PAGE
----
On Thursday, Mark Zuckerberg and a cast of Facebook engineers announced a new phone called the HTC First. It has a 4.3-inch screen, LTE compatibility, and is just $99 with a two-year contract on AT&T. By all accounts, it's a solid, nice phone most people would be perfectly fine with owning.

But the long-awaited Facebook Phone that we all thought was a silly idea wasn't even the biggest news of the day. It was merely an asterisk tacked onto something that we haven't really seen before. It's called Home.

Home isn't an app, or an operating system. Rather, it's an attractive new layering piece that takes some mighty big liberties with Android's "open" platform. As Zuckerberg said, Home is a user interface designed to put "people first" — with people, of course, meaning Facebook. (Take a visual tour of Home here.)

When you install Home on your Android, your lock screen is replaced with big pictures posted by your FB friends. Notifications float in and out, and arrange themselves algorithmically based on importance. Messages are re-imagined as something truly innovative called Chatheads, in which texts and FB messages fluidly converge, allowing you to communicate across different platforms without changing apps. Your pre-existing applications are hidden behind a curtain. Navigation is easy and gesture-based. It's a pretty, intuitive, and an incredibly bold new vision for mobile computing. 

At first glance, Facebook Home would appear to be a huge headache for Google, which competes with Facebook on more than a few levels. The New Yorker's Matt Buchanan says it "exploits the open architecture of Google's Android operating system." The Verge's Nilay Patel put it another way:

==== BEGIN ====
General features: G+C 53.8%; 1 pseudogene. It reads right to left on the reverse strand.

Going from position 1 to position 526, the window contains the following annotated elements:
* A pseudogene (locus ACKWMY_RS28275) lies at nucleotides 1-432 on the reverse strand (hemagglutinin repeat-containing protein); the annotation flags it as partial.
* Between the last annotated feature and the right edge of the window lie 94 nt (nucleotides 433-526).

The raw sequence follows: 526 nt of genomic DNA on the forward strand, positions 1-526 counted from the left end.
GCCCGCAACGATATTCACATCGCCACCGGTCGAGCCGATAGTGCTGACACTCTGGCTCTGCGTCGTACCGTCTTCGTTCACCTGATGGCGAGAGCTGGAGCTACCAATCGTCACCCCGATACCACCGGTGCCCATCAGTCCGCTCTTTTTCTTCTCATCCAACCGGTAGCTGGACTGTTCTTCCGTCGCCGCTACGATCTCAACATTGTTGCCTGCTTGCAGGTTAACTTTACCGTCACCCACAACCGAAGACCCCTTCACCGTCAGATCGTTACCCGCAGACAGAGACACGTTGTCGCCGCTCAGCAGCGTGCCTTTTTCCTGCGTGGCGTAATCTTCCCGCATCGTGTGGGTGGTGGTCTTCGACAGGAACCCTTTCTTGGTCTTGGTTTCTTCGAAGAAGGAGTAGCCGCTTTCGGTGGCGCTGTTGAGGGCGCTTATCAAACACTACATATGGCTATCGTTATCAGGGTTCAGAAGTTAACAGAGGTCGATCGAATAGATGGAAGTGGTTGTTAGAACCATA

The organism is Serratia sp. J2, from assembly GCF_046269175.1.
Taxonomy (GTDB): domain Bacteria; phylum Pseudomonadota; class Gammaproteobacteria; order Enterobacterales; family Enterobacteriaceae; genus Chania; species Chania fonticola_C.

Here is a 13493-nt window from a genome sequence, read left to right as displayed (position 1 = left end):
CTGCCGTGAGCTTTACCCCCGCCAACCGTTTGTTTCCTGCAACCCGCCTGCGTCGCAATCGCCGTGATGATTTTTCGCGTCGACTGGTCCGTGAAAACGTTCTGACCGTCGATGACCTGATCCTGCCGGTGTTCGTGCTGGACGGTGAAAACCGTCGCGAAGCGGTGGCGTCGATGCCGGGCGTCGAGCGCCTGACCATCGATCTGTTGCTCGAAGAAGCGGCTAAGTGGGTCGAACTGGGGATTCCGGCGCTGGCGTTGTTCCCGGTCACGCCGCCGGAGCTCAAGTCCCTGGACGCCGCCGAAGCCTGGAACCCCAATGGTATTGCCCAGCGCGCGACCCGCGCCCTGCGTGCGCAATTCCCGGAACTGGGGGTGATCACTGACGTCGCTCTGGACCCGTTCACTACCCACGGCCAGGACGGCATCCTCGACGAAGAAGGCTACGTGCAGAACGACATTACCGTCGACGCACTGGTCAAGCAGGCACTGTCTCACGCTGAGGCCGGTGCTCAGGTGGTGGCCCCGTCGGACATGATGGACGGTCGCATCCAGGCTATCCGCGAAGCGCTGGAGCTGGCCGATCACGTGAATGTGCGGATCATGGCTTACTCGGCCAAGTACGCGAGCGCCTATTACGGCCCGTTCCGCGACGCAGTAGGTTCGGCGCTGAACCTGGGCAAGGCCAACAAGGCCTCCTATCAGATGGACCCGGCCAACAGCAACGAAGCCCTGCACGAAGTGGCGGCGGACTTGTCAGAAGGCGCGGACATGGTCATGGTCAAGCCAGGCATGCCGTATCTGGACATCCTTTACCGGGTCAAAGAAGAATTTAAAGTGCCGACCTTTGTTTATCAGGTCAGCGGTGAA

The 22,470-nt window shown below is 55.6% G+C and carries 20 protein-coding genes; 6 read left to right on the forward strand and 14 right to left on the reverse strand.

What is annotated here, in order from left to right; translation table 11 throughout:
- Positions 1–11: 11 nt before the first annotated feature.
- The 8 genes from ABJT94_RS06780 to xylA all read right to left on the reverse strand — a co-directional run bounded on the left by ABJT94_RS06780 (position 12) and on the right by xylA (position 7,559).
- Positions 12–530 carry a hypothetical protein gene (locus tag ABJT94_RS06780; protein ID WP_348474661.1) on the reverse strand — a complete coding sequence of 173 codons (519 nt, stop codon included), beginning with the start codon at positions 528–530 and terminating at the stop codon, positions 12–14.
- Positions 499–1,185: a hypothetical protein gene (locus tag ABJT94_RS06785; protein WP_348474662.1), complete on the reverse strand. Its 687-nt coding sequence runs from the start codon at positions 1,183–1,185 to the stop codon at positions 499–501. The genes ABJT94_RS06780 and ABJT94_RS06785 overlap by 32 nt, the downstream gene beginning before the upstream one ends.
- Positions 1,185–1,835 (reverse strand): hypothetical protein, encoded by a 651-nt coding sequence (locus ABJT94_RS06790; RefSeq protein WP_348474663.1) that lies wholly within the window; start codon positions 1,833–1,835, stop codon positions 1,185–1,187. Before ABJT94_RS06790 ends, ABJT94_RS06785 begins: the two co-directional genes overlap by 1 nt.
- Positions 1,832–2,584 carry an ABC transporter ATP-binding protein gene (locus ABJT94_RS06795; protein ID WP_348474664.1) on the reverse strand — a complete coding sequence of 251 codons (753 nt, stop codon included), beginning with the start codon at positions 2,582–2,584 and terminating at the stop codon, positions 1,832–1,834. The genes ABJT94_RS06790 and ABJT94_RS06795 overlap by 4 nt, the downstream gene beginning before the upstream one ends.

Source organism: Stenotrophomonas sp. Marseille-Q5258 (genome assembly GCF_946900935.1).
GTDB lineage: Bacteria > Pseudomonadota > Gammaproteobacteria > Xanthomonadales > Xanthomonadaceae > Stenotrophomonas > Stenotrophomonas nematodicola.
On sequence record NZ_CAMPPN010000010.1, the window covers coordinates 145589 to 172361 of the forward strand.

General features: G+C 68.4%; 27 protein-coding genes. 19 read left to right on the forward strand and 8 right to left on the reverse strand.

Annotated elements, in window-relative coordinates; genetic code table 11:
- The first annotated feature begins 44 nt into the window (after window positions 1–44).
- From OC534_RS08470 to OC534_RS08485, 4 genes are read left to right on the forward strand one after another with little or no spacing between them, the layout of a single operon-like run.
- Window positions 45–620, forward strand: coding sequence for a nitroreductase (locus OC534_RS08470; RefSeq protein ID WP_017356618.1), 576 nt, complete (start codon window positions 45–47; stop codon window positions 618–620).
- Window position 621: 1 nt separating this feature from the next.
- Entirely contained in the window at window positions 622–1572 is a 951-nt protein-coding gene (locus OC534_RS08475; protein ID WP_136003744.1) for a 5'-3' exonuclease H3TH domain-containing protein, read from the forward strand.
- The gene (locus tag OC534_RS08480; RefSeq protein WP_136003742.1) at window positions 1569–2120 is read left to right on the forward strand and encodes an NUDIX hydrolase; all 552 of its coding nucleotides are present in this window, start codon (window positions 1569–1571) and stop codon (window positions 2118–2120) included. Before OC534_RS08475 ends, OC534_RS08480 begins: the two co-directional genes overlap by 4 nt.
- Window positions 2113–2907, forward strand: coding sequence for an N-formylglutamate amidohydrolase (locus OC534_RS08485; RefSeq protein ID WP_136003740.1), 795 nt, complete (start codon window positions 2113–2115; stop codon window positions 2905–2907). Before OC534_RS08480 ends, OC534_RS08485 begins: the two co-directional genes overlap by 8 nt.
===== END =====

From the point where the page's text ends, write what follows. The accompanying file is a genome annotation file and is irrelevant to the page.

But surely Google saw this coming? Remember: Facebook isn't even the first big-name tech company to seize on Android's openness — that distinction belongs to Amazon and the Kindle Fire. Openness is "central to Google's Android strategy," says Farhad Manjoo at Slate. "Google gives away Android to phone-makers for free in an effort to boost worldwide adoption." And reaching a lot of people around the world is something Facebook knows a thing or two about

Plus, Facebook may just solve "one of Android's biggest problems," argues Manjoo: Its "fragmented" ecosystem that causes different Androids to "look and work a little differently (and usually, not very well)." Although Home will only work on the HTC First and "good" Android phones like the HTC One and Samsung's Galaxy S series, it isn't a stretch to imagine Facebook's UI becoming a baseline option for all entry-level Androids within a year or two as they continue to improve. 

In essence, Facebook has designed a beautiful new interface that (1) may snare new users into the Android ecosystem, and (2) doesn't interfere with Google's ability to sell apps and media in the Google Play store. Sure, Zuckerberg said that the plan is to eventually use Home to showcase Facebook ads. But the home screen isn't where Android makes its money. Facebook Home is just a pretty billboard; Google Play is the actual business.

Will Home be for everybody? Probably not. But if even a modest fraction of Facebook's billion-plus users choose it as their primary portal into mobile, you can bet Mark Zuckerberg will be a very happy camper. And, by extension, so will Google.